The story behind the distilling operations at Fiore is one that was born out of necessity only to evolve into an adventurous journey of exploration and experimentation. Initially established as a means for adding value to what would otherwise be considered waste material (i.e. the pomace), Fiore experimented with distilling operations using a small 25 gallon pot still. The thought was to process the grape skins, pulp, and seeds that remained after fermentation into a popular Italian spirt call Grappa. After producing a small batch and inviting a few “Italian” friends and relatives over to sample the results, the consensus was that the Fiore Grappa was actually much better than a lot of the Grappa’s that our “paisani” consumed back in the Old Country. That small, informal, affirmation was the genesis of a new line of business that continues to this day.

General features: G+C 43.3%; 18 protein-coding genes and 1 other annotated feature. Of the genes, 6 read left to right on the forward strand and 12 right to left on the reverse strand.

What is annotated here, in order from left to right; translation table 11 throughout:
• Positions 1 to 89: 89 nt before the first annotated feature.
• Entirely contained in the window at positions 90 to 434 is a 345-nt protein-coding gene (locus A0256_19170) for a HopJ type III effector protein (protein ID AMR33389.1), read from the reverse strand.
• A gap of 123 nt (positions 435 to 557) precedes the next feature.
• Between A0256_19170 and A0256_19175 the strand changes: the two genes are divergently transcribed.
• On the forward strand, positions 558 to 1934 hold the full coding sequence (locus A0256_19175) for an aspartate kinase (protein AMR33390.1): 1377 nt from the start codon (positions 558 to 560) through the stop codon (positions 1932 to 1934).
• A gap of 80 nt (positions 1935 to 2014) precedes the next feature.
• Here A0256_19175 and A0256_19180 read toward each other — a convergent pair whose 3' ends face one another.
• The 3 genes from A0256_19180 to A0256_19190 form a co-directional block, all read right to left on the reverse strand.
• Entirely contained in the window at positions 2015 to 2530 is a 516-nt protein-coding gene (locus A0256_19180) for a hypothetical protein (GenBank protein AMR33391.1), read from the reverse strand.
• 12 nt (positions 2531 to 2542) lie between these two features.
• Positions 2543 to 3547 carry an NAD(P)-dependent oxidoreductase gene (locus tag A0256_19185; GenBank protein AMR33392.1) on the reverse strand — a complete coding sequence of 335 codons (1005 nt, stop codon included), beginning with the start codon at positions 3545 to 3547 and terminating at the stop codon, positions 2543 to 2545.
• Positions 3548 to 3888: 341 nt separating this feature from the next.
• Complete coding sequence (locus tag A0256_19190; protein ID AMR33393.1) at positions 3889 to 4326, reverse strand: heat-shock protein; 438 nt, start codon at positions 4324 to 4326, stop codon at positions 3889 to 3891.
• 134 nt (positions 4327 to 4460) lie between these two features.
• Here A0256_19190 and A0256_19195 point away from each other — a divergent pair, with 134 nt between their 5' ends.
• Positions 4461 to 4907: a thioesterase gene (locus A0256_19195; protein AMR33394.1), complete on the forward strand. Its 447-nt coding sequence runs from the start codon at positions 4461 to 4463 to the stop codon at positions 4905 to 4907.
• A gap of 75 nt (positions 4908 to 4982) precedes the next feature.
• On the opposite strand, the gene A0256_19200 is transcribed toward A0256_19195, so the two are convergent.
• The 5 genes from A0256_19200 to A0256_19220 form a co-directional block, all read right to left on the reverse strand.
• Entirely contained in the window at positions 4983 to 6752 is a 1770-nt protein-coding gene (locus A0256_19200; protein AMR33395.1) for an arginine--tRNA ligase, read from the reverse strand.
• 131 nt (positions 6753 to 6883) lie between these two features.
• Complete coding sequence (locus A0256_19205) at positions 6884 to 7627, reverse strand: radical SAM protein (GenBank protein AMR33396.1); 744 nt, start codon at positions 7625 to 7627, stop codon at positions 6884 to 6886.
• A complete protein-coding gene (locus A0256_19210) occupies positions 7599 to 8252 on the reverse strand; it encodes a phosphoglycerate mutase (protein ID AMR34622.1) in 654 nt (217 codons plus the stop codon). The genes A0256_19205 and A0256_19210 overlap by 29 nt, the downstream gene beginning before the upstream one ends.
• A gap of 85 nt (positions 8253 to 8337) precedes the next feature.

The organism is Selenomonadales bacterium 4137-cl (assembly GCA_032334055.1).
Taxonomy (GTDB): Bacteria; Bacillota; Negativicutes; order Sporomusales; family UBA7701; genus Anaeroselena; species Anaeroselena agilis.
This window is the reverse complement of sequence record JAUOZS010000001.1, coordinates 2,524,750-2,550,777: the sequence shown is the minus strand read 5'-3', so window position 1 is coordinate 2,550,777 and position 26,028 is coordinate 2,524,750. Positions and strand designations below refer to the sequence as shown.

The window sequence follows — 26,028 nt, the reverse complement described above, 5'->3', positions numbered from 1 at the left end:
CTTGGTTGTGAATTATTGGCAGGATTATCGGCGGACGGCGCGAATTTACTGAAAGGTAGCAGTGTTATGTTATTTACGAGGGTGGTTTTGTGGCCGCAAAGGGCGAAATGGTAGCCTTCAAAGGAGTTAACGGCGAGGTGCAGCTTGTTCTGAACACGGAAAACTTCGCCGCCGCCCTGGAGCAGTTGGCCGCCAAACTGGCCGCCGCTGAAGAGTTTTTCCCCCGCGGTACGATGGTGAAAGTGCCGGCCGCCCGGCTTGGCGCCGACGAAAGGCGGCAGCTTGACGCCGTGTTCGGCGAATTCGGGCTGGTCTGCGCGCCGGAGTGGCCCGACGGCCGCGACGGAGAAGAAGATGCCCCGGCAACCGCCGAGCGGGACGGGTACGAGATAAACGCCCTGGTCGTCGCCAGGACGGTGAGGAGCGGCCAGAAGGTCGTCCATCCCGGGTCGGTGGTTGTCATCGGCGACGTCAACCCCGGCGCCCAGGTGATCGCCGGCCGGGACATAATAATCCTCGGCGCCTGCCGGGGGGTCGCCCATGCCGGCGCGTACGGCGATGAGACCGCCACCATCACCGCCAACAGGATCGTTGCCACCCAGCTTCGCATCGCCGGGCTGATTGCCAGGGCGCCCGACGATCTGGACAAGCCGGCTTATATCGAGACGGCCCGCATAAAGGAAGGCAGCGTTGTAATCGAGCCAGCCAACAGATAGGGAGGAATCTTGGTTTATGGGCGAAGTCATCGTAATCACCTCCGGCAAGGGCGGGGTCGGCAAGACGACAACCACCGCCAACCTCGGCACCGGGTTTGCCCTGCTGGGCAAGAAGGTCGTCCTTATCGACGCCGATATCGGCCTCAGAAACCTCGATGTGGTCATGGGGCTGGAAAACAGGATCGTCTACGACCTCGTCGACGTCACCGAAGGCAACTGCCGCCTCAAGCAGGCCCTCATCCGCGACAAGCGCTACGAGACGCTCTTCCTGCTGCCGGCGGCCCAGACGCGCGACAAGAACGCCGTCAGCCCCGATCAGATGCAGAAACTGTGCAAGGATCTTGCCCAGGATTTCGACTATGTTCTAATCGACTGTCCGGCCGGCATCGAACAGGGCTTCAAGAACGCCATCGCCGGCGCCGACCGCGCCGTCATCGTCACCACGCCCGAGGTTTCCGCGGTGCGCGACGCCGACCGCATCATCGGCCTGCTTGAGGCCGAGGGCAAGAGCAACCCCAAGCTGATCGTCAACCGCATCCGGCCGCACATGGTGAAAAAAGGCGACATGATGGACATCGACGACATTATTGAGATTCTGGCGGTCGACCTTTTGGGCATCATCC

While there are many romantic notions of opening and operating a craft distillery, the barriers to entry for the uninitiated can be quite intimidating. Fortunately for the Fiore family, a strong footing in the wine business was already established along with experience and knowledge of Federal and State manufacturing requirements. However, as was quickly learned, having the bragging rights of being first is often overrated. In order to begin manufacturing and selling Grappa a law had to be passed that enabled the colocation of a distillery at a winery. Maryland has a very complex structure for laws regarding the manufacture, distribution and sale of alcoholic products. Basically, if there isn’t a specific law allowing a related practice – it is illegal. Accordingly, legislation spearheaded by Barry Glassman and with the support of our local legislators, became law and thus the craft spirt industry in Maryland was born.